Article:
A Doll Like Me: Wisconsin mom hand crafts unique dolls that match the child’s skin colour, limb difference or disability to ensure that each child feels represented.
A Doll Like Me: promoting a healthy and positive self-identity
Amy Jandrisevits is a Wisconsin doll maker and mom who makes incredibly cute lookalike dolls by hand for differently-abled and terminally ill children, and kids who would otherwise struggle to find toys that look like them on store shelves. — reports Tank’s Good News.
Every kid should look into the sweet face of a doll and see their own. “Dolls are therapeutic, validating, and comforting. It is a human likeness and by extension, a representation of the child who loves it,” says Amy. “I am a doll-maker who feels that every kid, regardless of gender, ethnicity, age, medical issue, or body type, should look into the sweet face of a doll and see their own.” — Amy Jandrisevits Source: GoFundMe/ADollLikeMe
Amy was disappointed in the lack of diversity in dolls… so she did something about it!
Amy Jandrisevits is an avid doll collector and always have been. In her previous life (before having her own children), Amy was a pediatric oncology social worker. Doll-making combines Amy’s love of dolls and passion for social work. She say she has always been disappointed in the lack of diversity in dolls…so, as her mom taught her, if you don’t like it…do something about it!
Amy says on Facebook: “Even back when I was a social worker, I thought it was so important to have dolls available to the kids 1) because everyone should have something to cuddle, 2) everyone should have a doll that looks like them (especially when you don’t have any hair!), and 3) medical play is helpful for psychosocial adjustment. My Master’s thesis was about the healing power of play…
“It is my heartfelt belief that dolls should look like their owners and dolls should be available in all colors, genders, and body types. We do kids such a disservice in not offering a wide variety of toys. In an ideal world, limb difference, body type, medical condition, birthmarks and hand differences would be as accepted as all of the other things that make us unique. Until then, kids might need a little extra coaching…and something that will help them feel proud of who they are. THAT is why I make dolls. Dolls touch a place in kids that medicine can’t.”
Initially Jandrisevits made a limb difference doll for a little girl who wanted a doll that looks like her. She decided to do some research of her own. She realised that there aren’t many places where you can custom-order a doll with limb differences and have him/her look like the person who loves the doll.
Amy then read an article about how limb difference dolls can help with adjustment in a big way, and wondered ‘So where are all of the dolls to help kids do this?!’
That’s when A Doll Like Me was conceived. Amy custom-makes dolls based on ethnicity, limb (and now hand) difference, and interests (ex: sports, Hello Kitty, superhero, and pretty much whatever else she can find).
Amy slowly added other dolls…dolls with albinism, dolls with prosthetic legs and feeding buttons, dolls with birthmarks and scars, dolls with burn scars that match those of their owner…if it’s something she can do, she’s willing to try.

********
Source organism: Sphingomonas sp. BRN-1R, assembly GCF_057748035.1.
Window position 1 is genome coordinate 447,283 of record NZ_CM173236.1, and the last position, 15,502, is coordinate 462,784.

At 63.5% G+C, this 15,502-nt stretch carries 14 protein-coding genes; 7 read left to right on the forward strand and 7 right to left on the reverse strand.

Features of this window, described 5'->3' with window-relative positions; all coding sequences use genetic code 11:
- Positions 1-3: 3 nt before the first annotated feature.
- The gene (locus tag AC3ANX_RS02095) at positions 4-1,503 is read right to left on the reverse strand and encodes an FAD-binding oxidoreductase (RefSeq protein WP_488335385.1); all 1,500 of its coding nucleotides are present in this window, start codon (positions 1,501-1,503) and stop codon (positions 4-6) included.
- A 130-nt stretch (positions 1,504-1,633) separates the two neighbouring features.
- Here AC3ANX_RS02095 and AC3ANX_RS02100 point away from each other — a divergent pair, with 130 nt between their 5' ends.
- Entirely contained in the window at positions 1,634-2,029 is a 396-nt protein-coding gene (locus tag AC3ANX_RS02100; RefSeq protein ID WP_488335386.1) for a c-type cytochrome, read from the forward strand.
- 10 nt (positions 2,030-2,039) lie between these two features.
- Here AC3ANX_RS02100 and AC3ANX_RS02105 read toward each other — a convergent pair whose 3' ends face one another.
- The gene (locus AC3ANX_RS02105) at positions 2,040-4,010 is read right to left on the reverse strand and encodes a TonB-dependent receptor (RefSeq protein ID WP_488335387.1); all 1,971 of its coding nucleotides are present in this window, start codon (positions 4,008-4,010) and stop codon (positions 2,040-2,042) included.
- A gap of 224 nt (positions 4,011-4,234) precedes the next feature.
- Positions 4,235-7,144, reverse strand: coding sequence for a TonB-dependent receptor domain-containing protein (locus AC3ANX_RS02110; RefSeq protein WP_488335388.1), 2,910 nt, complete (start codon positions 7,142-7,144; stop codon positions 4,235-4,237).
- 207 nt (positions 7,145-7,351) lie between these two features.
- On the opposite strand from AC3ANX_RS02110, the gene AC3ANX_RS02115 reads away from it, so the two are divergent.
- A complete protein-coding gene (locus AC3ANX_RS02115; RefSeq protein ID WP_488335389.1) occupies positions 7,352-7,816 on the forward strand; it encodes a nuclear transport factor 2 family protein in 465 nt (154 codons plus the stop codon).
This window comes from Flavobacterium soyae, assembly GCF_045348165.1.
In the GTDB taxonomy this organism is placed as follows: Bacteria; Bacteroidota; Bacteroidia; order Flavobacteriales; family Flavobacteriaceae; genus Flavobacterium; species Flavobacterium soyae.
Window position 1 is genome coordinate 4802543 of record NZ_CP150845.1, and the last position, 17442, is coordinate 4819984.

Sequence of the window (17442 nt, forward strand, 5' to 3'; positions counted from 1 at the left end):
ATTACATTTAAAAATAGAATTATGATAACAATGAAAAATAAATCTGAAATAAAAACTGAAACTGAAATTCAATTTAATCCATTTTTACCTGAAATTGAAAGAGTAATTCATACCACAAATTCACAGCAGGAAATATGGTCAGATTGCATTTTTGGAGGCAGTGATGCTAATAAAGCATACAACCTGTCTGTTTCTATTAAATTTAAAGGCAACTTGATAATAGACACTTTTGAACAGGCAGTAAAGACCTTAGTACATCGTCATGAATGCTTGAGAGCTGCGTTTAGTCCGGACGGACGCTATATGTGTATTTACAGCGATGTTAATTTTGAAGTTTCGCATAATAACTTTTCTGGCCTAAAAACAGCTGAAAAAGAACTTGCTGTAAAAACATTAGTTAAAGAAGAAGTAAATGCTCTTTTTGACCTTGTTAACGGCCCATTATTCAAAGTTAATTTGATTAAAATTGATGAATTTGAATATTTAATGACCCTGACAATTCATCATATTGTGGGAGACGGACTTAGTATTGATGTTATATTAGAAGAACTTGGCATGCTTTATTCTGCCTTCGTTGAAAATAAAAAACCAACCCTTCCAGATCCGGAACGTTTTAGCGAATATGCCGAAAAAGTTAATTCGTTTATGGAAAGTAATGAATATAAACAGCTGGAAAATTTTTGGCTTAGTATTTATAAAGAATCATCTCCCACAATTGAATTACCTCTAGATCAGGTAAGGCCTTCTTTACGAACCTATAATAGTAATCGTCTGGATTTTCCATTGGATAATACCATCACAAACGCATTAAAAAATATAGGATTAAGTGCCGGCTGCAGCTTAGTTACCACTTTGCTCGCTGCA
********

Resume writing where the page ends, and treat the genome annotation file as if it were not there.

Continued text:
Amy custom-makes dolls based on ethnicity, limb (and now hand!) difference Amy realised that there aren’t many places where you can custom-order a doll with a limb difference(s) and have him/her look like the person who loves the doll. Source: Facebook/ADollLikeMe
Amy has made more than 400 dolls, many of which were provided to low-income parents free of cost
Typically, parents or caregivers pay for the dolls – about $100 with shipping per doll. However, when they can’t afford it, Amy finds a way to cover the costs herself because she feels it’s that important. On her GoFundMe page, set up to cover said costs, she says ‘..if we truly want to talk about the overall health of a child, we need to promote a healthy and positive self-identity.’
‘I have partnered with children’s hospitals to identify kids who might benefit from having a doll for comfort as they go through their medical care. The money raised here will help me do that. Funds raised will be used to pay for materials and shipping to cover the cost of dolls for those who can’t afford it. As of this spring, A Doll Like Me, Inc. is a recognized nonprofit organization! I am SO happy about that.
‘Ultimately, I don’t want any parent to have to pay for something that’s so important. If we’re going to look at mental health as a necessary part of medical care, this is key. My ultimate goal is to fulfill every doll order that comes in and not have the families have to pay for it. I think that a doll is a tangible way to show kindness.’
Amy slowly began adding other dolls… Dolls with albinism, dolls with prosthetic legs and feeding buttons, dolls with birthmarks and scars, dolls with burn scars that match those of their owner. Source: Facebook/ADollLikeMe
‘A Doll Like Me’ GoFundMe Campaign
‘My name is Amy and, in a nutshell, I make dolls for kids who will never see themselves on the store shelves. I like to think of doll-making more like a ministry or a mission than a business. Dolls are therapeutic, validating, and comforting. It is a human likeness and by extension, a representation of the child who loves it. I am a doll-maker who feels that every kid, regardless of gender, ethnicity, age, medical issue, or body type, should look into the sweet face of a doll and see their own.’ — click if you would like to help Amy help those who perhaps can’t afford a doll.